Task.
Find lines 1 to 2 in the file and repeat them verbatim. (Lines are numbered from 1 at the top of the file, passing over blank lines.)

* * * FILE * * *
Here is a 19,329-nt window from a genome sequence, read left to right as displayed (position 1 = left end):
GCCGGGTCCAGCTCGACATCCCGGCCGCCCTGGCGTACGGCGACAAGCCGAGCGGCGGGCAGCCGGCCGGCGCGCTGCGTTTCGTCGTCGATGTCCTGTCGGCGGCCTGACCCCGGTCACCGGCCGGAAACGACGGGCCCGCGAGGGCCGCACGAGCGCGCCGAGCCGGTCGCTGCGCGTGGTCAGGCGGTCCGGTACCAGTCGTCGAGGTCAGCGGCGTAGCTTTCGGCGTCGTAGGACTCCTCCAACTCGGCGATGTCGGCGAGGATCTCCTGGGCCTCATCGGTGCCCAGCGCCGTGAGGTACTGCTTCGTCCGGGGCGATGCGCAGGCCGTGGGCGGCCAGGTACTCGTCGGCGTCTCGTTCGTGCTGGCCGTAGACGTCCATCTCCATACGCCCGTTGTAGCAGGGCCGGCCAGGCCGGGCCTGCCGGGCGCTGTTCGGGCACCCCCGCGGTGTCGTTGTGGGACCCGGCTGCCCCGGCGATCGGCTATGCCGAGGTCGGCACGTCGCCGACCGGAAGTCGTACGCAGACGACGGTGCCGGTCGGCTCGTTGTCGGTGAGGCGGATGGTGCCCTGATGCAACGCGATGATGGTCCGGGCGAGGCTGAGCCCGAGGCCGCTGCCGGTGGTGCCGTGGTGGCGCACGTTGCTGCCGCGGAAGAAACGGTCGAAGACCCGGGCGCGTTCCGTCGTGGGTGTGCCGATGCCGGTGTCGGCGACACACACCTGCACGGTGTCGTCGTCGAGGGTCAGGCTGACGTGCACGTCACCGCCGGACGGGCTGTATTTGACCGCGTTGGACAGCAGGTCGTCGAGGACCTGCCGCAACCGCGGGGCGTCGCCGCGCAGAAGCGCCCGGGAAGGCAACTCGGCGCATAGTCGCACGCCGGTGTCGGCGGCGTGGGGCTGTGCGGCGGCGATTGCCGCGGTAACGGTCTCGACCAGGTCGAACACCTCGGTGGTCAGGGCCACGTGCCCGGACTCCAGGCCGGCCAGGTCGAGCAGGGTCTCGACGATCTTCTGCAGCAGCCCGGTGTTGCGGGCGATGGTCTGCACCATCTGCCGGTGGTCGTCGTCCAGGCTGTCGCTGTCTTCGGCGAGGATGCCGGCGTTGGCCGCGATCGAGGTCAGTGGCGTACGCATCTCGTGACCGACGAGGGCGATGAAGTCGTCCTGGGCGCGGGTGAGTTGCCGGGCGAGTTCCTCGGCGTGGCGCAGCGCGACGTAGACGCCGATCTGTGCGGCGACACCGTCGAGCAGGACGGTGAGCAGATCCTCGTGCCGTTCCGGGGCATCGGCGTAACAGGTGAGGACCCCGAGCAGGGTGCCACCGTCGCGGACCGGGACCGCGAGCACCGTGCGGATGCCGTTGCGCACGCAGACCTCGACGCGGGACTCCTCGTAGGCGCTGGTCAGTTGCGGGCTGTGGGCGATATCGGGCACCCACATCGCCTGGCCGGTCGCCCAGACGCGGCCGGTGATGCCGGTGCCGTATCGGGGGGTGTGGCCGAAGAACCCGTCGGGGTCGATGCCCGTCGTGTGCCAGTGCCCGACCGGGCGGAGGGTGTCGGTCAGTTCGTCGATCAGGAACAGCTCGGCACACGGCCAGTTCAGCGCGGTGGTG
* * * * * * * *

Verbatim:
Here is a 19,329-nt window from a genome sequence, read left to right as displayed (position 1 = left end):
GCCGGGTCCAGCTCGACATCCCGGCCGCCCTGGCGTACGGCGACAAGCCGAGCGGCGGGCAGCCGGCCGGCGCGCTGCGTTTCGTCGTCGATGTCCTGTCGGCGGCCTGACCCCGGTCACCGGCCGGAAACGACGGGCCCGCGAGGGCCGCACGAGCGCGCCGAGCCGGTCGCTGCGCGTGGTCAGGCGGTCCGGTACCAGTCGTCGAGGTCAGCGGCGTAGCTTTCGGCGTCGTAGGACTCCTCCAACTCGGCGATGTCGGCGAGGATCTCCTGGGCCTCATCGGTGCCCAGCGCCGTGAGGTACTGCTTCGTCCGGGGCGATGCGCAGGCCGTGGGCGGCCAGGTACTCGTCGGCGTCTCGTTCGTGCTGGCCGTAGACGTCCATCTCCATACGCCCGTTGTAGCAGGGCCGGCCAGGCCGGGCCTGCCGGGCGCTGTTCGGGCACCCCCGCGGTGTCGTTGTGGGACCCGGCTGCCCCGGCGATCGGCTATGCCGAGGTCGGCACGTCGCCGACCGGAAGTCGTACGCAGACGACGGTGCCGGTCGGCTCGTTGTCGGTGAGGCGGATGGTGCCCTGATGCAACGCGATGATGGTCCGGGCGAGGCTGAGCCCGAGGCCGCTGCCGGTGGTGCCGTGGTGGCGCACGTTGCTGCCGCGGAAGAAACGGTCGAAGACCCGGGCGCGTTCCGTCGTGGGTGTGCCGATGCCGGTGTCGGCGACACACACCTGCACGGTGTCGTCGTCGAGGGTCAGGCTGACGTGCACGTCACCGCCGGACGGGCTGTATTTGACCGCGTTGGACAGCAGGTCGTCGAGGACCTGCCGCAACCGCGGGGCGTCGCCGCGCAGAAGCGCCCGGGAAGGCAACTCGGCGCATAGTCGCACGCCGGTGTCGGCGGCGTGGGGCTGTGCGGCGGCGATTGCCGCGGTAACGGTCTCGACCAGGTCGAACACCTCGGTGGTCAGGGCCACGTGCCCGGACTCCAGGCCGGCCAGGTCGAGCAGGGTCTCGACGATCTTCTGCAGCAGCCCGGTGTTGCGGGCGATGGTCTGCACCATCTGCCGGTGGTCGTCGTCCAGGCTGTCGCTGTCTTCGGCGAGGATGCCGGCGTTGGCCGCGATCGAGGTCAGTGGCGTACGCATCTCGTGACCGACGAGGGCGATGAAGTCGTCCTGGGCGCGGGTGAGTTGCCGGGCGAGTTCCTCGGCGTGGCGCAGCGCGACGTAGACGCCGATCTGTGCGGCGACACCGTCGAGCAGGACGGTGAGCAGATCCTCGTGCCGTTCCGGGGCATCGGCGTAACAGGTGAGGACCCCGAGCAGGGTGCCACCGTCGCGGACCGGGACCGCGAGCACCGTGCGGATGCCGTTGCGCACGCAGACCTCGACGCGGGACTCCTCGTAGGCGCTGGTCAGTTGCGGGCTGTGGGCGATATCGGGCACCCACATCGCCTGGCCGGTCGCCCAGACGCGGCCGGTGATGCCGGTGCCGTATCGGGGGGTGTGGCCGAAGAACCCGTCGGGGTCGATGCCCGTCGTGTGCCAGTGCCCGACCGGGCGGAGGGTGTCGGTCAGTTCGTCGATCAGGAACAGCTCGGCACACGGCCAGTTCAGCGCGGTGGTG